The vast majority of the DOD procurement budget has almost nothing to do with fighting the wars we actually fight.

Saturday, April 16, 2011

One more Quote Today (at least)


Great review of "Atlas Shrugged" at alicublog. One sentence sums it up

"It's like a version of The Dark Knight in which the Joker says "I don't understand you, Batman," and Batman says, "I don't think you'll ever understand, Joker," and the Joker slouches off to get drunk at the Ebbitt Grill while Batman smiles at his glistening Batmobile."

Makes me think. There are lots of Randroid politicians in Washington (Alan Greenspan, Rand Paul and Paul Ryan ... heeey has anyone ever seen the two of them at the same time ?).

How many Randroid entrepreneurs have there ever been ? Does the approach of adoring yourself and showering everyone else with contempt really work ?
I stand corrected. The correctly scored quote of the day (via Think Progress, Balloon Juice, and daily Kos)

Albert Einstein said that a little knowledge would turn your head toward atheism, while a broader knowledge would turn your head toward Christianity.

Tennessee Rep. FRANK NICELEY (R-Strawberry Fields).
QOTD

Libya “has not been a very big war. If [the Europeans] would run out of these munitions this early in such a small operation, you have to wonder what kind of war they were planning on fighting,” said John Pike, director of GlobalSecurity.org, a defense think tank. “Maybe they were just planning on using their air force for air shows.”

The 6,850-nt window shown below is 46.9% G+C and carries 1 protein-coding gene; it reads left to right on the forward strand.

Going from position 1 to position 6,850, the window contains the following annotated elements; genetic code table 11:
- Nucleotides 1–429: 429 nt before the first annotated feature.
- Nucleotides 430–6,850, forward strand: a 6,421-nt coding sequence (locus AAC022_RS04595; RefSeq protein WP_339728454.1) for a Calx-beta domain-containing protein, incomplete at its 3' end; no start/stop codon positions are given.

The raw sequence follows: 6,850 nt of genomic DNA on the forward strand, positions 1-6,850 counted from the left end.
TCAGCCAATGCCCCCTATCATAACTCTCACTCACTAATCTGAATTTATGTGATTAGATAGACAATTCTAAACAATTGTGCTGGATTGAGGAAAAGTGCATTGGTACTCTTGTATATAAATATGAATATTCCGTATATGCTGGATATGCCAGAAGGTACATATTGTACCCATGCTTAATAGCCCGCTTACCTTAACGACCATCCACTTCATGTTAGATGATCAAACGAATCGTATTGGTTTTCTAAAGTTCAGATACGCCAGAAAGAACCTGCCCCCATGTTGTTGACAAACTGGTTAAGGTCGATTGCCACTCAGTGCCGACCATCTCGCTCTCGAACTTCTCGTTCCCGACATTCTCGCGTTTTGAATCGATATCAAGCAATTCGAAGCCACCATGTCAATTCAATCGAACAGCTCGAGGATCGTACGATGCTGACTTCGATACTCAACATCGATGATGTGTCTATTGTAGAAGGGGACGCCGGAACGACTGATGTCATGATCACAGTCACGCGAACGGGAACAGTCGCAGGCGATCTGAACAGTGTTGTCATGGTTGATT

Daily Yglesias link.

On monetary policy. Now for something completely different. I think that M Yglesias gets it exactly right in this post.

Inflation Expectations Creeping Up

though [inflation] expectations are now moving in the right direction, they’re still lower than would be optimal. It’d be nice to see expectations pushed all the way up to Reaganesque levels in the 4 or 5 percent range, but even if that’s unrealistic ten year expectations could at least get above two.


I comment

I think you are absolutely totally utterly right. Avent is just looking at the sign. The staggered announcement and current implementation of QE2 is associated with a change of inflation expectations in a desirable direction, but the change is tiny compared to a change which would make up for the lack of fiscal stimulus. Amounts matter not just signs.

I'd add that QE2 is also associated with an increase in medium term nominal interest rates including notably 7 year rates (QE2 is the purchase of 7 year Treasury notes so this is the natural interest rate to check). The bottom line is much less association with lower real interest rates than with higher expected inflation. Bummer.

I'm sure part of the problem is, as you suggest, the inflation hawks which make investors fear that the Fed will respond to the menace of inflation in the target range by causing positive short term safe interest rates.